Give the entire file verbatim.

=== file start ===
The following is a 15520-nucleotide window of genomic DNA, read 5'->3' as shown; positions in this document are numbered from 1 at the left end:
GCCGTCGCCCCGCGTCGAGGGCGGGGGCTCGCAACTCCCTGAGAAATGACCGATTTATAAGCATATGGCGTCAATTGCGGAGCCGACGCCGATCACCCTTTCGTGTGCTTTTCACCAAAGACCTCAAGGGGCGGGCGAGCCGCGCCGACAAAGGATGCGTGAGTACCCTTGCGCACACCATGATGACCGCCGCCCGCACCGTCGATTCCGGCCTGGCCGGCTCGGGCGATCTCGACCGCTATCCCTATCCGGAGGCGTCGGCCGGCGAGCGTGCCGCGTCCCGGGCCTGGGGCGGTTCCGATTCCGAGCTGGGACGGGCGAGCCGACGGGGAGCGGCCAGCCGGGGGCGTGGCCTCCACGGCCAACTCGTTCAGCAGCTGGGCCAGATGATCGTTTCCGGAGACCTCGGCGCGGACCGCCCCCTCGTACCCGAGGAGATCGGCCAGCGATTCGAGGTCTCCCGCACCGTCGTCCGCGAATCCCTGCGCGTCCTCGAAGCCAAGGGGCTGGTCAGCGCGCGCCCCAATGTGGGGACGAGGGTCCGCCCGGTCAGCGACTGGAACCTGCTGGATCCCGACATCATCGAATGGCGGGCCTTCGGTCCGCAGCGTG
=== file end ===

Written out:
The following is a 15520-nucleotide window of genomic DNA, read 5'->3' as shown; positions in this document are numbered from 1 at the left end:
GCCGTCGCCCCGCGTCGAGGGCGGGGGCTCGCAACTCCCTGAGAAATGACCGATTTATAAGCATATGGCGTCAATTGCGGAGCCGACGCCGATCACCCTTTCGTGTGCTTTTCACCAAAGACCTCAAGGGGCGGGCGAGCCGCGCCGACAAAGGATGCGTGAGTACCCTTGCGCACACCATGATGACCGCCGCCCGCACCGTCGATTCCGGCCTGGCCGGCTCGGGCGATCTCGACCGCTATCCCTATCCGGAGGCGTCGGCCGGCGAGCGTGCCGCGTCCCGGGCCTGGGGCGGTTCCGATTCCGAGCTGGGACGGGCGAGCCGACGGGGAGCGGCCAGCCGGGGGCGTGGCCTCCACGGCCAACTCGTTCAGCAGCTGGGCCAGATGATCGTTTCCGGAGACCTCGGCGCGGACCGCCCCCTCGTACCCGAGGAGATCGGCCAGCGATTCGAGGTCTCCCGCACCGTCGTCCGCGAATCCCTGCGCGTCCTCGAAGCCAAGGGGCTGGTCAGCGCGCGCCCCAATGTGGGGACGAGGGTCCGCCCGGTCAGCGACTGGAACCTGCTGGATCCCGACATCATCGAATGGCGGGCCTTCGGTCCGCAGCGTG